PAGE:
Sephora and MSK Partnership Shines a Light on Melanoma

 

 

Sephora is shining a light on Memorial Sloan Kettering Cancer Center’s (MSK) robust melanoma research program and the expert women who lead it. The company has generously given more than $7 million to MSK to accelerate skin cancer research and support the largest database of melanoma samples in the world. Led by surgeon and Carol Bassok Lowenstein Chair Charlotte Ariyan, MD, PhD, MSK’s melanoma registry has amassed thousands of tissue samples and is central to transforming the lives of people with cancer.  

Dr. Ariyan shares more about MSK’s melanoma registry, the latest in melanoma research, and women in science.

What is melanoma, and what causes it?   

Melanoma is the third most common skin cancer and among the top five cancers diagnosed in the United States. It derives from melanocytes, cells that make up the pigment of our skin. The most common form of melanoma develops in the skin, and the biggest risk factor is ultraviolet (UV) light exposure. However, melanoma can also begin in other areas of the body that are not exposed to the sun, such as the hands and feet, eyes, and mucosal surfaces (tissues that line organs in the body).  

What are the best ways to protect yourself from skin cancer?  

No matter your skin type, sunscreen should be worn every day and can help protect against sunburns, skin damage, and skin cancer. We are honored to work with Sephora to impart this message.    

A broad-spectrum sunscreen with an SPF of at least 30 or higher blocks both UVA and UVB rays. Wearing long-sleeved shirts, wide-brimmed hats, and sunglasses also helps limit sun exposure. 

In addition, it is important to regularly check your skin for changes, like new moles or irregular spots. You know your body best. If something seems off, make an appointment with a doctor. Melanoma is a serious condition and is easier to treat when found early.  

How has melanoma research progressed due to Sephora’s partnership with MSK?  

Banking tissue specimens is expensive and often difficult to fund through government agencies or other organizations, but it is necessary to advance research. Sephora’s support has enabled MSK to expand our collection of melanoma tissues samples, ultimately increasing the number of translational research projects for this type of cancer.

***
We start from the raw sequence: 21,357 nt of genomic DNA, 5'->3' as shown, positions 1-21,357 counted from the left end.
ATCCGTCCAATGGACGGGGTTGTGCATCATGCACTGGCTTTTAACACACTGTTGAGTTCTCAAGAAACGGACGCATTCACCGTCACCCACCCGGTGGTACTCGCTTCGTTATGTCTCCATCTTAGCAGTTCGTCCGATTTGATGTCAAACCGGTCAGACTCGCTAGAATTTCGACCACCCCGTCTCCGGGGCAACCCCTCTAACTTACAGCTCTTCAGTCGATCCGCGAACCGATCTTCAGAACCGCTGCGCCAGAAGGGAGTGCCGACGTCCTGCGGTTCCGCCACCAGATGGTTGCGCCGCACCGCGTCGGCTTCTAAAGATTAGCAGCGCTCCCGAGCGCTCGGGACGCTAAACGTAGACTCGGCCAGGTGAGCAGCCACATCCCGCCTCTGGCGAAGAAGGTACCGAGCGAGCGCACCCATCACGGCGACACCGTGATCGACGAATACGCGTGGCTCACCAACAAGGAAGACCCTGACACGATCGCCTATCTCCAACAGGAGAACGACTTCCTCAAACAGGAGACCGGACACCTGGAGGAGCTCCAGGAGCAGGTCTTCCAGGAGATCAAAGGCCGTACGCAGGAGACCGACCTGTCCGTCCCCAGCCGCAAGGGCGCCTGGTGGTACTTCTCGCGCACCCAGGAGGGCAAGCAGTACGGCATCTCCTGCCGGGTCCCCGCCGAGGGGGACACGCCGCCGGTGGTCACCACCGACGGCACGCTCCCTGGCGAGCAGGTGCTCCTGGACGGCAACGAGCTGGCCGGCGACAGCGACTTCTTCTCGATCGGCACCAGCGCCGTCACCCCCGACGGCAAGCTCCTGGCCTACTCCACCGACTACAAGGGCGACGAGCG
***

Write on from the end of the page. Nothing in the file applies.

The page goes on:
A tissue bank is an invaluable resource that, when paired with clinical information, allows us to understand how cancer responds and becomes resistant to treatments. It may also allow us to develop new therapies for melanoma, especially rare forms of the disease that are not well represented in studies and have fewer treatment options. This information is vital for us to move our innovations forward.  

What does the landscape of melanoma clinical care and research look like today?

We have made so many strides toward improving care for people with melanoma, and now there is hope for a cure. We are focused on understanding what treatments work for each individual patient and have turned to targeted and less invasive therapies, like immunotherapy, which uses a person’s own immune system to fight cancer. Thanks in part to research on banked blood samples, medical oncologist Margaret Callahan, MD, PhD, has identified biomarkers of response and resistance in commonly used immunotherapies. Other brilliant scientists, such as immunologist Andrea Schietinger, PhD, are studying why immune cells become dysfunctional in the presence of cancer.  

We are also focused on addressing the unmet need to understand the rare cancers that occur with greater frequency in people of color, including acral, mucosal, and uveal melanomas. Through our banking efforts, we are tackling the challenge of developing treatments for these rarer forms of melanoma.

Through leading-edge research — which can be accelerated through philanthropy — MSK is defining tomorrow’s melanoma treatments today.  

MSK’s melanoma research efforts are predominantly led by women. Why is this important?  

Women are underrepresented in biomedicine, which is partly why we’re so proud that MSK’s melanoma research program is led by women. I am fortunate to work alongside some of the brightest scientists in the field, including Dr. Schietinger, Dr. Callahan, and dermatologist Veronica Rotemberg, MD, PhD. 

No matter the industry, it is important for women to have a presence and a voice. Sephora shares this value with MSK. Women have always been central to MSK’s history and, today, are represented in all levels of leadership and conduct a wide range of clinical and laboratory research. Together with Sephora, we are pushing forward toward a cure for melanoma and a brighter, more beautiful future for us all. 

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From left: Margaret Callahan, MD, PhD, Veronica Rotemberg, MD, PhD and Andrea Schietinger, PhD